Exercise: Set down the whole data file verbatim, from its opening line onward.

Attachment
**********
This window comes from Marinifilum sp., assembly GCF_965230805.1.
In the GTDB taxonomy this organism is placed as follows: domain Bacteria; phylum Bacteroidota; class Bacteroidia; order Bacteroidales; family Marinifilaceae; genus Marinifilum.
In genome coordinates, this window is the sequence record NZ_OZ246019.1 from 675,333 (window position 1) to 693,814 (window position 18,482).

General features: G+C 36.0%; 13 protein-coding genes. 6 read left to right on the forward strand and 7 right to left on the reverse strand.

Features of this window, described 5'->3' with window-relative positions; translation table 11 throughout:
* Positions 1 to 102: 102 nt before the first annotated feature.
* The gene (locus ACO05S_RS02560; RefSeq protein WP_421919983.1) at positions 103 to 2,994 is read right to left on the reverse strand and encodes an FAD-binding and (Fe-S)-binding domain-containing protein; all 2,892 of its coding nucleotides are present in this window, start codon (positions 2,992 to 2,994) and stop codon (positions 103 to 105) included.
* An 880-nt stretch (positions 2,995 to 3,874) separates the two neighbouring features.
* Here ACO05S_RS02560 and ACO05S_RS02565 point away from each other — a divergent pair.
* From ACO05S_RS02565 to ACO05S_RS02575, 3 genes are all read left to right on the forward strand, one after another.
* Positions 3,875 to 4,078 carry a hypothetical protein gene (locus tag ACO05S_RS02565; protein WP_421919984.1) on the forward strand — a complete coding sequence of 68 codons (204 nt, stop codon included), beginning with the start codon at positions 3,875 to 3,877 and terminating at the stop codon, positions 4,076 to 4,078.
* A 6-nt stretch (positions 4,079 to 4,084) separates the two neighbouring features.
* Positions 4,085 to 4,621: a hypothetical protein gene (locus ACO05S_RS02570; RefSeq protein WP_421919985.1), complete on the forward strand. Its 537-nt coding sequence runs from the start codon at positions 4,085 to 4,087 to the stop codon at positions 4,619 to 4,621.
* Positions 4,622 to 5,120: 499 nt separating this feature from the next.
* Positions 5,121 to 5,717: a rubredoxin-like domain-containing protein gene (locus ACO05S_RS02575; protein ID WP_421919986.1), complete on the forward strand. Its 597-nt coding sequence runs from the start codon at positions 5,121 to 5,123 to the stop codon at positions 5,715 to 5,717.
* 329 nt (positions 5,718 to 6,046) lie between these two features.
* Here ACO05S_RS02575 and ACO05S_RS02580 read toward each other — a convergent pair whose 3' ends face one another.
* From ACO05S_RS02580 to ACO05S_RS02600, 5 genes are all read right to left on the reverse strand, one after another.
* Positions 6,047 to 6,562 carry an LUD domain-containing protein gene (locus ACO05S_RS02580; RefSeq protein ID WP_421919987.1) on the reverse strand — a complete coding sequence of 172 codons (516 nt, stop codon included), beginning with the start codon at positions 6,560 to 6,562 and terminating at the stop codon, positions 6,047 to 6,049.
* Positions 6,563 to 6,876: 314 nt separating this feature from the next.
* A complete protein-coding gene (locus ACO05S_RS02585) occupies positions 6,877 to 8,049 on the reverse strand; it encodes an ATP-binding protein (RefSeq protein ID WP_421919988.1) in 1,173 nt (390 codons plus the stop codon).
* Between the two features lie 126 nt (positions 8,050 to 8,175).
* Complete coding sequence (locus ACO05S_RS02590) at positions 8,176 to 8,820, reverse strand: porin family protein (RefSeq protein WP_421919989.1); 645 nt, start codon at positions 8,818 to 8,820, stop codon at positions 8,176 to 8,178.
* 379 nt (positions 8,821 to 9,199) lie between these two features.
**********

This window comes from Marinifilum sp., assembly GCF_965230805.1.
In the GTDB taxonomy this organism is placed as follows: domain Bacteria; phylum Bacteroidota; class Bacteroidia; order Bacteroidales; family Marinifilaceae; genus Marinifilum.
In genome coordinates, this window is the sequence record NZ_OZ246019.1 from 675,333 (window position 1) to 693,814 (window position 18,482).

General features: G+C 36.0%; 13 protein-coding genes. 6 read left to right on the forward strand and 7 right to left on the reverse strand.

Features of this window, described 5'->3' with window-relative positions; translation table 11 throughout:
* Positions 1 to 102: 102 nt before the first annotated feature.
* The gene (locus ACO05S_RS02560; RefSeq protein WP_421919983.1) at positions 103 to 2,994 is read right to left on the reverse strand and encodes an FAD-binding and (Fe-S)-binding domain-containing protein; all 2,892 of its coding nucleotides are present in this window, start codon (positions 2,992 to 2,994) and stop codon (positions 103 to 105) included.
* An 880-nt stretch (positions 2,995 to 3,874) separates the two neighbouring features.
* Here ACO05S_RS02560 and ACO05S_RS02565 point away from each other — a divergent pair.
* From ACO05S_RS02565 to ACO05S_RS02575, 3 genes are all read left to right on the forward strand, one after another.
* Positions 3,875 to 4,078 carry a hypothetical protein gene (locus tag ACO05S_RS02565; protein WP_421919984.1) on the forward strand — a complete coding sequence of 68 codons (204 nt, stop codon included), beginning with the start codon at positions 3,875 to 3,877 and terminating at the stop codon, positions 4,076 to 4,078.
* A 6-nt stretch (positions 4,079 to 4,084) separates the two neighbouring features.
* Positions 4,085 to 4,621: a hypothetical protein gene (locus ACO05S_RS02570; RefSeq protein WP_421919985.1), complete on the forward strand. Its 537-nt coding sequence runs from the start codon at positions 4,085 to 4,087 to the stop codon at positions 4,619 to 4,621.
* Positions 4,622 to 5,120: 499 nt separating this feature from the next.
* Positions 5,121 to 5,717: a rubredoxin-like domain-containing protein gene (locus ACO05S_RS02575; protein ID WP_421919986.1), complete on the forward strand. Its 597-nt coding sequence runs from the start codon at positions 5,121 to 5,123 to the stop codon at positions 5,715 to 5,717.
* 329 nt (positions 5,718 to 6,046) lie between these two features.
* Here ACO05S_RS02575 and ACO05S_RS02580 read toward each other — a convergent pair whose 3' ends face one another.
* From ACO05S_RS02580 to ACO05S_RS02600, 5 genes are all read right to left on the reverse strand, one after another.
* Positions 6,047 to 6,562 carry an LUD domain-containing protein gene (locus ACO05S_RS02580; RefSeq protein ID WP_421919987.1) on the reverse strand — a complete coding sequence of 172 codons (516 nt, stop codon included), beginning with the start codon at positions 6,560 to 6,562 and terminating at the stop codon, positions 6,047 to 6,049.
* Positions 6,563 to 6,876: 314 nt separating this feature from the next.
* A complete protein-coding gene (locus ACO05S_RS02585) occupies positions 6,877 to 8,049 on the reverse strand; it encodes an ATP-binding protein (RefSeq protein ID WP_421919988.1) in 1,173 nt (390 codons plus the stop codon).
* Between the two features lie 126 nt (positions 8,050 to 8,175).
* Complete coding sequence (locus ACO05S_RS02590) at positions 8,176 to 8,820, reverse strand: porin family protein (RefSeq protein WP_421919989.1); 645 nt, start codon at positions 8,818 to 8,820, stop codon at positions 8,176 to 8,178.
* 379 nt (positions 8,821 to 9,199) lie between these two features.